Eva Gichuki first realised that her daughter was becoming sexually aware from the way she watched love scenes in TV movies and soap operas.
“Whenever a couple began kissing or appeared to get intimate, she would steal curious glances at me as though she wanted to ask about it,” explains the 31-year-old mother of two.
Eventually, Pauline, her daughter, asked the big question: “Mummy, where do babies come from?”
Eva admits that although she was anticipating questions on sex from her daughter, she was not fully ready to answer them.
“I was startled at first and pretended that I’d not heard the question correctly,” she shares. “But then she repeated it.”
Like many other parents, Eva settled for the legendary fib: “Babies come in aeroplanes and mummies go to get them at the hospital.”
Little Pauline’ question was one of the many ‘embarrassing’ ones that curious children ask their unprepared parents. And as Catherine Wambui attests, children may ask such questions much earlier than one would expect.
She was caught unawares when her four-year-old daughter, straight out of the blue, asked her why she didn’t have a ‘tail’ between her legs like their neighbour’s son.
“It was not a question that I’d expect to hear from her,” she says. “I explained to her that it is because I’m a girl and girls don’t have ‘tails’ like boys.”
Often, children’s sex-related questions go unanswered as parents wonder how and when to talk to their children about this topic considered taboo in many communities.
However, this need not be the case. As Zipporah Nderitu, a child psychologist based in Nairobi advises, it is essential that you discuss these matters with your child as soon as she or he begins to ask about them.
“Children will often be aware of and able to comprehend issues relating to their bodies and human sexuality in general from around the age of four.”
This was the knowledge that prompted Priscilla Ndaba to discuss sex and sexuality with her 10-year-old daughter:
“I knew that if I refused to discuss it with her, she would soon know about it, worryingly, from her friends or some rogue media channel. I did not want her to get the wrong information or perception,” says the 30-year-old public relations officer.
Zipporah agrees: “By avoiding the discussion, you may be silently communicating to your child that you are unavailable. Consequently, she may hesitate to share with you any issues that may be puzzling her, or worse, cases of sexual abuse.”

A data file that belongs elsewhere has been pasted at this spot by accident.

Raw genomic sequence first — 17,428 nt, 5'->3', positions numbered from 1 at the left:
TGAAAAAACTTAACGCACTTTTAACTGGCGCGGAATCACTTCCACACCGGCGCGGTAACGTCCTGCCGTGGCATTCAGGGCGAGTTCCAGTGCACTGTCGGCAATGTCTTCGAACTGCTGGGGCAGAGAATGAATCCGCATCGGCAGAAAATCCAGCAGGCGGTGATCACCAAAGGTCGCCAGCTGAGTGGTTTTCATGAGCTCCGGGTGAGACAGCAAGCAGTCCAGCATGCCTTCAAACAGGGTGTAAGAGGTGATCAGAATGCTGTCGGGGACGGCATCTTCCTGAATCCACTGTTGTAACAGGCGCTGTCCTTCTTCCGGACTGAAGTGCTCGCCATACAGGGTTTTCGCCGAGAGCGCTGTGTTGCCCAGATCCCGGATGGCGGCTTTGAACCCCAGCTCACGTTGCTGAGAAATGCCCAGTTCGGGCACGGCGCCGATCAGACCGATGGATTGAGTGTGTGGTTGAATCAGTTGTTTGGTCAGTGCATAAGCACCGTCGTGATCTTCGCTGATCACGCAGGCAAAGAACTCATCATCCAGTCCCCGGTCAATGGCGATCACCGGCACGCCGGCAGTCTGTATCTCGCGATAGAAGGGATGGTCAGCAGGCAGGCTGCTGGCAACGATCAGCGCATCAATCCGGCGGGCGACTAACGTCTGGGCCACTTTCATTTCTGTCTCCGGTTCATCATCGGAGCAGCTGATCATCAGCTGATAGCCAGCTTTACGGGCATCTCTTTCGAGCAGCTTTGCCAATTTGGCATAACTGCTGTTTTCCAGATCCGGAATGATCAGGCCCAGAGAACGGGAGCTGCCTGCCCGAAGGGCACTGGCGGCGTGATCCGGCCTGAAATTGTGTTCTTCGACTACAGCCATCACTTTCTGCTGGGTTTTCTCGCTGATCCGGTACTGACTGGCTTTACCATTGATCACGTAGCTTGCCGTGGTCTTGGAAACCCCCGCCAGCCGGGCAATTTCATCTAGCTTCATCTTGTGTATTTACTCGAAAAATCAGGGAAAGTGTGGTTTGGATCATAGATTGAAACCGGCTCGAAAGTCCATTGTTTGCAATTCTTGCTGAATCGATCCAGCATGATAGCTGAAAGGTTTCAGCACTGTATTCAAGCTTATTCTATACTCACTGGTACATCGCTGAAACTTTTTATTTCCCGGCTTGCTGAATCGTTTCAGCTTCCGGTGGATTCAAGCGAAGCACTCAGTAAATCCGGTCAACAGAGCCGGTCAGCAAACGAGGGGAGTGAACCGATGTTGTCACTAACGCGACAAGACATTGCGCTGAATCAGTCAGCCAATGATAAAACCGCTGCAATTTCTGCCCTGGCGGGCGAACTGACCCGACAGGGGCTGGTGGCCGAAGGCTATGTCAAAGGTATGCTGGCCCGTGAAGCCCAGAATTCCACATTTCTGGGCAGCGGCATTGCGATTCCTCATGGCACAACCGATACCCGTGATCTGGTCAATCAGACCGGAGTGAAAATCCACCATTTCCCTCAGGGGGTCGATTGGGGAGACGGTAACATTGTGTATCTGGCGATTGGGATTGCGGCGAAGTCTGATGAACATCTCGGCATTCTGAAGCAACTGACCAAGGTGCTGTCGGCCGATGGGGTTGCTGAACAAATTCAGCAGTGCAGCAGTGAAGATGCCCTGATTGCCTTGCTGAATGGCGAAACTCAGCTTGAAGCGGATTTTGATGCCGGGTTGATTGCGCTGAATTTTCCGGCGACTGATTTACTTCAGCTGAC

For most parents, the most difficult part is how to go about holding the discussion.
“It’s not that I don’t want to talk to my children about sex; I don’t want to divulge too much or be too vague,” Eva admits.
To begin with, it is important that you find the right time or moment. As Priscilla shares, allow the discussion to arise naturally.
“I began by observing her reactions during the evening soap operas. I noticed that she followed keenly, and smiled a lot during the mushy moments. During one kissing scene, I initiated the discussion by asking her why the groom had kissed the bride.”
By determining how much her daughter knew about sex and sexuality, she could tell her level of understanding on the subject.
“I was alarmed when she quipped that a certain couple were going to have sex. I prodded her for more and she replied that it was because they loved each other.”
Alarmingly, the 10-year-old daughter could not fully see the connection between sex and pregnancy, or the disconnection between sex and love. Her mother had to explain these matters.
According to Zipporah, your discussion should be open-ended: “Do not lecture your child or stop him or her from opening up. That way, you will not only listen to the child, but also give answers correctly and openly.
“When you find that you are not prepared to answer or discuss something, it is prudent that you let your child know that you need time to think it through.
This way, he or she will know that their question has weight and has been taken seriously. For instance, Eva should have done well to let her daughter know that she needed time to answer rather than offering the wrong answer.”